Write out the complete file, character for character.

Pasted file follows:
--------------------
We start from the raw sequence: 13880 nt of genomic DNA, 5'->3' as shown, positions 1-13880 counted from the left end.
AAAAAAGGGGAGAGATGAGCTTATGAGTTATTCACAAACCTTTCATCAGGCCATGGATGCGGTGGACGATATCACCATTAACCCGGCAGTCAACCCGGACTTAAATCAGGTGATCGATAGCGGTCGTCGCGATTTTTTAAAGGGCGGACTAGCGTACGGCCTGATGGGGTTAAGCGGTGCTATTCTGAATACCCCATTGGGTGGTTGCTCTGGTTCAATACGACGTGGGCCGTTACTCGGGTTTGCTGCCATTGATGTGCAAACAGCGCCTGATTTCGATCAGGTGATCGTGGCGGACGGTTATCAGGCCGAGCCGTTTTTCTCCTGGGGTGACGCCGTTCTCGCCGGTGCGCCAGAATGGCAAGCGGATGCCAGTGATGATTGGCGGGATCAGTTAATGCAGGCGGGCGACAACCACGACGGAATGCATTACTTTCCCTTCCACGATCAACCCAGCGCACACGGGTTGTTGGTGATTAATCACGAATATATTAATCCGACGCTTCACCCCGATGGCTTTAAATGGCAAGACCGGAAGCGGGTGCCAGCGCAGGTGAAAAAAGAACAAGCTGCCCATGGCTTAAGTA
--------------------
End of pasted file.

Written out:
We start from the raw sequence: 13880 nt of genomic DNA, 5'->3' as shown, positions 1-13880 counted from the left end.
AAAAAAGGGGAGAGATGAGCTTATGAGTTATTCACAAACCTTTCATCAGGCCATGGATGCGGTGGACGATATCACCATTAACCCGGCAGTCAACCCGGACTTAAATCAGGTGATCGATAGCGGTCGTCGCGATTTTTTAAAGGGCGGACTAGCGTACGGCCTGATGGGGTTAAGCGGTGCTATTCTGAATACCCCATTGGGTGGTTGCTCTGGTTCAATACGACGTGGGCCGTTACTCGGGTTTGCTGCCATTGATGTGCAAACAGCGCCTGATTTCGATCAGGTGATCGTGGCGGACGGTTATCAGGCCGAGCCGTTTTTCTCCTGGGGTGACGCCGTTCTCGCCGGTGCGCCAGAATGGCAAGCGGATGCCAGTGATGATTGGCGGGATCAGTTAATGCAGGCGGGCGACAACCACGACGGAATGCATTACTTTCCCTTCCACGATCAACCCAGCGCACACGGGTTGTTGGTGATTAATCACGAATATATTAATCCGACGCTTCACCCCGATGGCTTTAAATGGCAAGACCGGAAGCGGGTGCCAGCGCAGGTGAAAAAAGAACAAGCTGCCCATGGCTTAAGTA